Loneliness can gnaw at us when we are home alone on a Saturday night, but also while walking down a crowded city street or at a party where we feel adrift in a sea of strangers. To break through the loneliness and connect to others, we do things like going to after-work drinks with colleagues, chatting with people at the gym or using dating apps. For some, this universal basic need to connect to others competes with an urge to avoid such connections because social situations trigger anxiety and fear. What makes some people so anxious around others that they choose to be alone despite wanting to be with others? And how can this anxiety be overcome?
What is social anxiety?
Anxiety of this kind is known as social anxiety. For some, social anxiety can be so broad and intense that even going to the grocery store or riding public transit can give rise to a sense of dread. For others, their social anxiety may be more narrowly focused on specific situations such as public speaking or dating. No matter what form the anxiety takes, what underlies it is a belief in a self that is flawed in some way that triggers shame and that must be hidden from others. These perceived flaws might relate to how well you interact with others (“I never have anything interesting to say so I can’t date”), to physical appearance (“My hair always looks awful and I know everybody is staring at it and thinks I’m weird”) and even to how obvious your anxiety is to others (“They can tell I’m breathing too fast and they must be wondering what is wrong with me”). Sometimes, especially in East Asian cultures, social anxiety is less about a fear of embarrassing oneself and more about a fear that some aspect of the self – the way you look or smell or behave — is offensive to or embarrassing for others.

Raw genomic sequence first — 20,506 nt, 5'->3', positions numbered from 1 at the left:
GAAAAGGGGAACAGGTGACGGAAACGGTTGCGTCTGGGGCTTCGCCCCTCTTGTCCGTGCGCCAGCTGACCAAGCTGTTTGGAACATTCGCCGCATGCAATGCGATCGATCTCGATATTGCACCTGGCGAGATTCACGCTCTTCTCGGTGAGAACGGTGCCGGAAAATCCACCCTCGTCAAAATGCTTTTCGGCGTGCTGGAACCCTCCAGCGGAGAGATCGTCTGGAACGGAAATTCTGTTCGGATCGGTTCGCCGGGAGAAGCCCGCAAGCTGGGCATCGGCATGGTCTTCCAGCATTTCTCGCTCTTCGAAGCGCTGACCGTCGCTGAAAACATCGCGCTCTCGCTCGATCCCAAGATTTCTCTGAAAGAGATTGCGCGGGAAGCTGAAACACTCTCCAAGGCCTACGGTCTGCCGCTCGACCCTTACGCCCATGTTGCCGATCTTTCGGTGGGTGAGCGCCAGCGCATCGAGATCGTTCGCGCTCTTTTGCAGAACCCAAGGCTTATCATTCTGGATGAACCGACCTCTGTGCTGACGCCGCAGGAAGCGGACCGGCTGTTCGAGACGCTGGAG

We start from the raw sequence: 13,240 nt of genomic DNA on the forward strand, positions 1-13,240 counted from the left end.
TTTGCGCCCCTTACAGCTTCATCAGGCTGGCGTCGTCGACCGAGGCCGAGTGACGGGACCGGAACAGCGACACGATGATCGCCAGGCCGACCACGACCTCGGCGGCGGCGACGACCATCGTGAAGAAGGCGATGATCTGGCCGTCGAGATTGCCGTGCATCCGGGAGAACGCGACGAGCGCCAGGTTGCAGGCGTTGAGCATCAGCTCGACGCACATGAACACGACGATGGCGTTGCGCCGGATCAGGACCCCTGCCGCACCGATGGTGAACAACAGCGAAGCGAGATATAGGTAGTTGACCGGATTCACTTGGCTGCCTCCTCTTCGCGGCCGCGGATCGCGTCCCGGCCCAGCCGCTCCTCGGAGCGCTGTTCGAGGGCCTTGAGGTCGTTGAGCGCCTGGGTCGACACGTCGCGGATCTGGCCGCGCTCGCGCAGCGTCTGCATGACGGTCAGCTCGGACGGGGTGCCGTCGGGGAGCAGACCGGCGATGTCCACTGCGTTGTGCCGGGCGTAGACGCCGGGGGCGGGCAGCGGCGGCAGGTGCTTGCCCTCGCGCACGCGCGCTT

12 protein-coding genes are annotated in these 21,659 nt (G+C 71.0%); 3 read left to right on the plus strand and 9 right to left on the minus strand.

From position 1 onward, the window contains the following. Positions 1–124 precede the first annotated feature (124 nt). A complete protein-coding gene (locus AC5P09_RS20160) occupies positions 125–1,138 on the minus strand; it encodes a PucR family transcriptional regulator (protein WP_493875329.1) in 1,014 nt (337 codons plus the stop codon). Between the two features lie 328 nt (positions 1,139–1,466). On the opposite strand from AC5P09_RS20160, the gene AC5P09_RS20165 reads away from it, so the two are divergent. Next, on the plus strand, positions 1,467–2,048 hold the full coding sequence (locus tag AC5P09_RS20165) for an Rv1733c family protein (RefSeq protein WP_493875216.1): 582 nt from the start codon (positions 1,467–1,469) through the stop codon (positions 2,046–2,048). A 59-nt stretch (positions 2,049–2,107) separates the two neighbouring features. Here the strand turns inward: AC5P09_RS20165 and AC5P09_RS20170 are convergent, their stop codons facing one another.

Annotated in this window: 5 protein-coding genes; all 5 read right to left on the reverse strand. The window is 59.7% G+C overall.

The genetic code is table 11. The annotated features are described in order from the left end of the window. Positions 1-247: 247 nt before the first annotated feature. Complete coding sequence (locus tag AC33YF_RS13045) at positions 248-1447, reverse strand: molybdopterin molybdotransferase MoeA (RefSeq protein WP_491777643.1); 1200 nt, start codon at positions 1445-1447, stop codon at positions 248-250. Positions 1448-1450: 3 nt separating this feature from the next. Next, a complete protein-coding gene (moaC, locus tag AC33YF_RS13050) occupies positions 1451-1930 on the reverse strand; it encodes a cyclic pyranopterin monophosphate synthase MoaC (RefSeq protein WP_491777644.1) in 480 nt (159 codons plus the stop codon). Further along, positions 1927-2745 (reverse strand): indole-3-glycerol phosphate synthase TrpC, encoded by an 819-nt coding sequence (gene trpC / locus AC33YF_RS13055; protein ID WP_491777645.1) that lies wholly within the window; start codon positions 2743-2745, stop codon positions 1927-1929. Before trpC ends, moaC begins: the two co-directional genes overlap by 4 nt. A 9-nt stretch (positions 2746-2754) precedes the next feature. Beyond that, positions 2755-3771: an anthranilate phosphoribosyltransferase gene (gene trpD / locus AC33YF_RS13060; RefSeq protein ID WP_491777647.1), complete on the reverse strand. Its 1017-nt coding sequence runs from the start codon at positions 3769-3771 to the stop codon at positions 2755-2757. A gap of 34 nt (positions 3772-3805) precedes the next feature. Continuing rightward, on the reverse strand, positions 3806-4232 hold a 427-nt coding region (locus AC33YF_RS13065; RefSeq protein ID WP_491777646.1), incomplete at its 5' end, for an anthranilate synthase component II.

This focus on the self can get in the way of having enjoyable social interactions and creating meaningful connections to others, connections that lead to friendships and romantic relationships. Instead of paying full attention to your conversation with someone you just met at a party, your mind is busy evaluating your performance and appearance, imagining how the other person sees you and trying to figure out if they are judging you. A pause in conversation can feel like a confirmation of your worst fears that you are dull and unfit for human interaction. An embarrassing social blunder that might, for most people, lead to a funny anecdote to share with others the next day, can trigger overwhelming feelings of shame in someone who is socially anxious. Sometimes, members of communities that are stigmatized in some way, such as the LGBT2Q+ community, can experience social anxiety that is connected to feelings of being stigmatized. So, in addition to worries about your social behaviour, how you look and whether people can tell you are anxious, you may have also grown up with the message that there is something wrong with you because of the community or group you identify with. It should not be surprising that someone would develop social anxiety if they hear the message over and over again that “You are not like the rest of us and that is bad.”
Overcoming social anxiety
The core of social anxiety, the belief in a flawed self that must be hidden from others, is also the key to overcoming it. Using the techniques of a form of psychotherapy called Cognitive Behavioural Therapy (CBT), a psychologist can work with you to first identify what you most fear about social situations and how these fears link to beliefs about yourself. Then, treatment can be tailored to challenge your specific fears and beliefs to help you learn that social situations aren’t scary and that you can cope even if a social situation doesn’t go the way you would have liked it to.
CBT has been shown to be the best way to treat social anxiety. If you cannot access private psychotherapy, some hospitals offer free treatment programs and there are also self-help books available that are based on the principles of CBT.